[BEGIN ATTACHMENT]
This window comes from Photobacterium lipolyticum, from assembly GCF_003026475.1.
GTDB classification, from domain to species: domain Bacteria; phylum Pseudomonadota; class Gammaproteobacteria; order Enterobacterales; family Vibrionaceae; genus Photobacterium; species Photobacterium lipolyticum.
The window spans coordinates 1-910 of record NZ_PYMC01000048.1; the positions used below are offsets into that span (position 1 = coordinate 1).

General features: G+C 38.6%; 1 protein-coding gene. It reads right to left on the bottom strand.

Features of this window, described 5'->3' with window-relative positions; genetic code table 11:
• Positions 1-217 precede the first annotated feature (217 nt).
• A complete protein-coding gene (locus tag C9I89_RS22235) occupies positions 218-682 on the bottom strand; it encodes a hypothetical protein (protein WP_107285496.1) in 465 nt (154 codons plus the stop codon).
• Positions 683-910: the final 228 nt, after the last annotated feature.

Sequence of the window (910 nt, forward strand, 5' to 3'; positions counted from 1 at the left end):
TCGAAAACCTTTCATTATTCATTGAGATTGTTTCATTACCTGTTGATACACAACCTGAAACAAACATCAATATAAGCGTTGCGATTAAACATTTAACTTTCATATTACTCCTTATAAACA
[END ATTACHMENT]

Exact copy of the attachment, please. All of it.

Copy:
This window comes from Photobacterium lipolyticum, from assembly GCF_003026475.1.
GTDB classification, from domain to species: domain Bacteria; phylum Pseudomonadota; class Gammaproteobacteria; order Enterobacterales; family Vibrionaceae; genus Photobacterium; species Photobacterium lipolyticum.
The window spans coordinates 1-910 of record NZ_PYMC01000048.1; the positions used below are offsets into that span (position 1 = coordinate 1).

General features: G+C 38.6%; 1 protein-coding gene. It reads right to left on the bottom strand.

Features of this window, described 5'->3' with window-relative positions; genetic code table 11:
• Positions 1-217 precede the first annotated feature (217 nt).
• A complete protein-coding gene (locus tag C9I89_RS22235) occupies positions 218-682 on the bottom strand; it encodes a hypothetical protein (protein WP_107285496.1) in 465 nt (154 codons plus the stop codon).
• Positions 683-910: the final 228 nt, after the last annotated feature.

Sequence of the window (910 nt, forward strand, 5' to 3'; positions counted from 1 at the left end):
TCGAAAACCTTTCATTATTCATTGAGATTGTTTCATTACCTGTTGATACACAACCTGAAACAAACATCAATATAAGCGTTGCGATTAAACATTTAACTTTCATATTACTCCTTATAAACA